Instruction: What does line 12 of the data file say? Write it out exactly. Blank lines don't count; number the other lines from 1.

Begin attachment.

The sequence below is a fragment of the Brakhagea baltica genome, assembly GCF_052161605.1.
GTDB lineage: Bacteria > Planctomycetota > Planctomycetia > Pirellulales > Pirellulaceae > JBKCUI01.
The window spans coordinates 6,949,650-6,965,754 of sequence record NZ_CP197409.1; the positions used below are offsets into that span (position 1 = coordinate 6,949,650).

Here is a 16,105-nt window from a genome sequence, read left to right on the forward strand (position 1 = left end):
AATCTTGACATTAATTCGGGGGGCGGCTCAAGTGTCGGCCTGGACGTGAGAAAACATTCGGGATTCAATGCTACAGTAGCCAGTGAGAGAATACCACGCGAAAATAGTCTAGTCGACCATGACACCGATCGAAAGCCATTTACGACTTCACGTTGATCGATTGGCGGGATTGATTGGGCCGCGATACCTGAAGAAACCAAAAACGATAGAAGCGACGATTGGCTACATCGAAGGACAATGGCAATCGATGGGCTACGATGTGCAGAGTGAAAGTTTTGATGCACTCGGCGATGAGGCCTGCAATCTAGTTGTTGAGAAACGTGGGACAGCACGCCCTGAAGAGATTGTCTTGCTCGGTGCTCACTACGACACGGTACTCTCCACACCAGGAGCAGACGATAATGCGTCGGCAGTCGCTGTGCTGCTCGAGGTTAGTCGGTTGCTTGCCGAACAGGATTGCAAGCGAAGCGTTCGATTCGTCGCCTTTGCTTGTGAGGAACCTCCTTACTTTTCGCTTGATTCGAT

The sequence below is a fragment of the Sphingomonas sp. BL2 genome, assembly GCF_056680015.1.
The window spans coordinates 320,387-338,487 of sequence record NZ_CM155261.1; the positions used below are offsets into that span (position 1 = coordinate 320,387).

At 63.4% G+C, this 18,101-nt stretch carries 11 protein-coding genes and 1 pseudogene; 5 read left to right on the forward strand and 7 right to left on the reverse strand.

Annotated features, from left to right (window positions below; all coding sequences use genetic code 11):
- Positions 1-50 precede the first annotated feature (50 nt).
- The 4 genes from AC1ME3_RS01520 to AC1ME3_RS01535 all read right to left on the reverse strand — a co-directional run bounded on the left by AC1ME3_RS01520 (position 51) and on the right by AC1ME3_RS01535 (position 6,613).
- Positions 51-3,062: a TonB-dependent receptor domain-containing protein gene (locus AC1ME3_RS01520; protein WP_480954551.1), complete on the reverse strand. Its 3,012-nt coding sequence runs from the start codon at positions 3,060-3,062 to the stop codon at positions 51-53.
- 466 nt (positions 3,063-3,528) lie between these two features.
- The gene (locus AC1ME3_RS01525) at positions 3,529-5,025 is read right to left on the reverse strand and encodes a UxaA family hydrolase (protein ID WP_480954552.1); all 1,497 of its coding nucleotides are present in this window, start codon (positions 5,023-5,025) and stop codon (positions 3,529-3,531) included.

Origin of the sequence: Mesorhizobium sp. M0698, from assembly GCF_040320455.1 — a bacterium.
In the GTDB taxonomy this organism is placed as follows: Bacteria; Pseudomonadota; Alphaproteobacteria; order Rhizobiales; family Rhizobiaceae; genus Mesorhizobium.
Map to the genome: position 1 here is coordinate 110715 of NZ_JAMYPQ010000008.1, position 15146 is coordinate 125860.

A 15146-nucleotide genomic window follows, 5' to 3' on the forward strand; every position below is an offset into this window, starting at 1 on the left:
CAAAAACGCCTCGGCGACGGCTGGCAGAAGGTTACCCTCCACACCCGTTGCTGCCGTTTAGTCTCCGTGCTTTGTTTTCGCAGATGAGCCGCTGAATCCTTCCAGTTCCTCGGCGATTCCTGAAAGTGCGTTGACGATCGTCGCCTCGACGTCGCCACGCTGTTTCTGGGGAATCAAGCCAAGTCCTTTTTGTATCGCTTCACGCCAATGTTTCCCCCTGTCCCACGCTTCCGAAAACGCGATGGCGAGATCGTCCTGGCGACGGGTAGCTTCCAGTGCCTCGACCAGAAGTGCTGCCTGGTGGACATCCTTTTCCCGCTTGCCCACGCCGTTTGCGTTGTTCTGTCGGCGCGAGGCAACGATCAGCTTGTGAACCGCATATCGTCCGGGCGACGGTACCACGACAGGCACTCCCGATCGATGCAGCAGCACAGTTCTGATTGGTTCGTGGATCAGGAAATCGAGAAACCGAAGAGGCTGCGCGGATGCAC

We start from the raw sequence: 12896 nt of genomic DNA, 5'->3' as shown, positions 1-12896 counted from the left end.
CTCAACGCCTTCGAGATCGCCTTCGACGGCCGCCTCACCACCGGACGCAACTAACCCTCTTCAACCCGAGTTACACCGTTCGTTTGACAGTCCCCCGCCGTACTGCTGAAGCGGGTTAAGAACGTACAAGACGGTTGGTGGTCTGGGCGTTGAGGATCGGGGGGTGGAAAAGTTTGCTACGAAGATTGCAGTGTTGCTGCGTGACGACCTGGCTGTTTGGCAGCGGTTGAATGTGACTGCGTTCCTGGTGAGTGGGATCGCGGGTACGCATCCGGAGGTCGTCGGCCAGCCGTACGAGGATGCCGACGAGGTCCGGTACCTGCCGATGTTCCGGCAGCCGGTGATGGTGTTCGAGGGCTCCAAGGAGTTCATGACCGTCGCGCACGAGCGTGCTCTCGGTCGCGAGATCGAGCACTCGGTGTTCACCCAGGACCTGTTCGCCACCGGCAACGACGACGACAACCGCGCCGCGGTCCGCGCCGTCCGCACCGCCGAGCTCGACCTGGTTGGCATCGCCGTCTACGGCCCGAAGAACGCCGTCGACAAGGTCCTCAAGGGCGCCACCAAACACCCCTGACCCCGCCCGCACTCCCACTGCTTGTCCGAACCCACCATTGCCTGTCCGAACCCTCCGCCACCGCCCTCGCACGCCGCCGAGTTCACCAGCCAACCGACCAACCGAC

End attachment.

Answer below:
- Positions 51-3,062: a TonB-dependent receptor domain-containing protein gene (locus AC1ME3_RS01520; protein WP_480954551.1), complete on the reverse strand. Its 3,012-nt coding sequence runs from the start codon at positions 3,060-3,062 to the stop codon at positions 51-53.